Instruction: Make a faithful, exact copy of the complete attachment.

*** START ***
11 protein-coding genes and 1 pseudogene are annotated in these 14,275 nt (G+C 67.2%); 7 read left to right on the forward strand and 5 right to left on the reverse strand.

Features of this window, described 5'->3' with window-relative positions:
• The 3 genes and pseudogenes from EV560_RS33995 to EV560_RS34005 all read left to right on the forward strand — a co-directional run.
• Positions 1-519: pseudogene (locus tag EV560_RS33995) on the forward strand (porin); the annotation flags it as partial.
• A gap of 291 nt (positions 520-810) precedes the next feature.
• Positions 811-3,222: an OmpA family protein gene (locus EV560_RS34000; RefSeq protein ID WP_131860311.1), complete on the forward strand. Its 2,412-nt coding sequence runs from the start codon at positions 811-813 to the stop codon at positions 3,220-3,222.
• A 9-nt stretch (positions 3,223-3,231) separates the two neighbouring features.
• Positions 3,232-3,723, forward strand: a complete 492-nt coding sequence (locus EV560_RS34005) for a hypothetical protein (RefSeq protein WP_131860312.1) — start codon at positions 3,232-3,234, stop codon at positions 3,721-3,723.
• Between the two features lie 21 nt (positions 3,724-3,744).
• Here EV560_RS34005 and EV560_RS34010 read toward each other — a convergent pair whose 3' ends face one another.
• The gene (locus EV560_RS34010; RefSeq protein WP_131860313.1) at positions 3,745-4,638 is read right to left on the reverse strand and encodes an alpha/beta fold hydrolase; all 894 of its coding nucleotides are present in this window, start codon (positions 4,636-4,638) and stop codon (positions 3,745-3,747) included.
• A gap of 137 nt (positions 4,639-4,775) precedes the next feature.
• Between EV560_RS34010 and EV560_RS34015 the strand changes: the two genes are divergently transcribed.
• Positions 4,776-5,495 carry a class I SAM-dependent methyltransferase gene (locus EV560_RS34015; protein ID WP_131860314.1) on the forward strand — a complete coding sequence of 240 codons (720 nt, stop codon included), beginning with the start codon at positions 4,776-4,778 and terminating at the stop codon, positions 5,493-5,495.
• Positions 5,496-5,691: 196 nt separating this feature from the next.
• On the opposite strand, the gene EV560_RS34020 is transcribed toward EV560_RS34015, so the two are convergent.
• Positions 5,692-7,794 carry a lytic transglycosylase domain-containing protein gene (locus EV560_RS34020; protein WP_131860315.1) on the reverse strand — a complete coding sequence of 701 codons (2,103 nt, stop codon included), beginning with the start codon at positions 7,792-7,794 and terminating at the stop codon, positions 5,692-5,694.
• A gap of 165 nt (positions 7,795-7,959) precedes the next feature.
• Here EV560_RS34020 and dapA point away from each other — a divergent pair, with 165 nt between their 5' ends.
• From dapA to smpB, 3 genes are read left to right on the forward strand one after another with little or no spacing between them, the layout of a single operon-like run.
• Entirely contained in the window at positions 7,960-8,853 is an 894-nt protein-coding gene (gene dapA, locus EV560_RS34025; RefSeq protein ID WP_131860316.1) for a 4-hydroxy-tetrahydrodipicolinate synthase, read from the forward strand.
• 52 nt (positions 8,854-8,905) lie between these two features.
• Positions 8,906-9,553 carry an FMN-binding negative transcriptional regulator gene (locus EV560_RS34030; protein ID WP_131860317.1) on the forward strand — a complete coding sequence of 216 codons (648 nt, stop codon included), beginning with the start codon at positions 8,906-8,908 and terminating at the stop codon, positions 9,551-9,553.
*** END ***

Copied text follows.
11 protein-coding genes and 1 pseudogene are annotated in these 14,275 nt (G+C 67.2%); 7 read left to right on the forward strand and 5 right to left on the reverse strand.

Features of this window, described 5'->3' with window-relative positions:
• The 3 genes and pseudogenes from EV560_RS33995 to EV560_RS34005 all read left to right on the forward strand — a co-directional run.
• Positions 1-519: pseudogene (locus tag EV560_RS33995) on the forward strand (porin); the annotation flags it as partial.
• A gap of 291 nt (positions 520-810) precedes the next feature.
• Positions 811-3,222: an OmpA family protein gene (locus EV560_RS34000; RefSeq protein ID WP_131860311.1), complete on the forward strand. Its 2,412-nt coding sequence runs from the start codon at positions 811-813 to the stop codon at positions 3,220-3,222.
• A 9-nt stretch (positions 3,223-3,231) separates the two neighbouring features.
• Positions 3,232-3,723, forward strand: a complete 492-nt coding sequence (locus EV560_RS34005) for a hypothetical protein (RefSeq protein WP_131860312.1) — start codon at positions 3,232-3,234, stop codon at positions 3,721-3,723.
• Between the two features lie 21 nt (positions 3,724-3,744).
• Here EV560_RS34005 and EV560_RS34010 read toward each other — a convergent pair whose 3' ends face one another.
• The gene (locus EV560_RS34010; RefSeq protein WP_131860313.1) at positions 3,745-4,638 is read right to left on the reverse strand and encodes an alpha/beta fold hydrolase; all 894 of its coding nucleotides are present in this window, start codon (positions 4,636-4,638) and stop codon (positions 3,745-3,747) included.
• A gap of 137 nt (positions 4,639-4,775) precedes the next feature.
• Between EV560_RS34010 and EV560_RS34015 the strand changes: the two genes are divergently transcribed.
• Positions 4,776-5,495 carry a class I SAM-dependent methyltransferase gene (locus EV560_RS34015; protein ID WP_131860314.1) on the forward strand — a complete coding sequence of 240 codons (720 nt, stop codon included), beginning with the start codon at positions 4,776-4,778 and terminating at the stop codon, positions 5,493-5,495.
• Positions 5,496-5,691: 196 nt separating this feature from the next.
• On the opposite strand, the gene EV560_RS34020 is transcribed toward EV560_RS34015, so the two are convergent.
• Positions 5,692-7,794 carry a lytic transglycosylase domain-containing protein gene (locus EV560_RS34020; protein WP_131860315.1) on the reverse strand — a complete coding sequence of 701 codons (2,103 nt, stop codon included), beginning with the start codon at positions 7,792-7,794 and terminating at the stop codon, positions 5,692-5,694.
• A gap of 165 nt (positions 7,795-7,959) precedes the next feature.
• Here EV560_RS34020 and dapA point away from each other — a divergent pair, with 165 nt between their 5' ends.
• From dapA to smpB, 3 genes are read left to right on the forward strand one after another with little or no spacing between them, the layout of a single operon-like run.
• Entirely contained in the window at positions 7,960-8,853 is an 894-nt protein-coding gene (gene dapA, locus EV560_RS34025; RefSeq protein ID WP_131860316.1) for a 4-hydroxy-tetrahydrodipicolinate synthase, read from the forward strand.
• 52 nt (positions 8,854-8,905) lie between these two features.
• Positions 8,906-9,553 carry an FMN-binding negative transcriptional regulator gene (locus EV560_RS34030; protein ID WP_131860317.1) on the forward strand — a complete coding sequence of 216 codons (648 nt, stop codon included), beginning with the start codon at positions 8,906-8,908 and terminating at the stop codon, positions 9,551-9,553.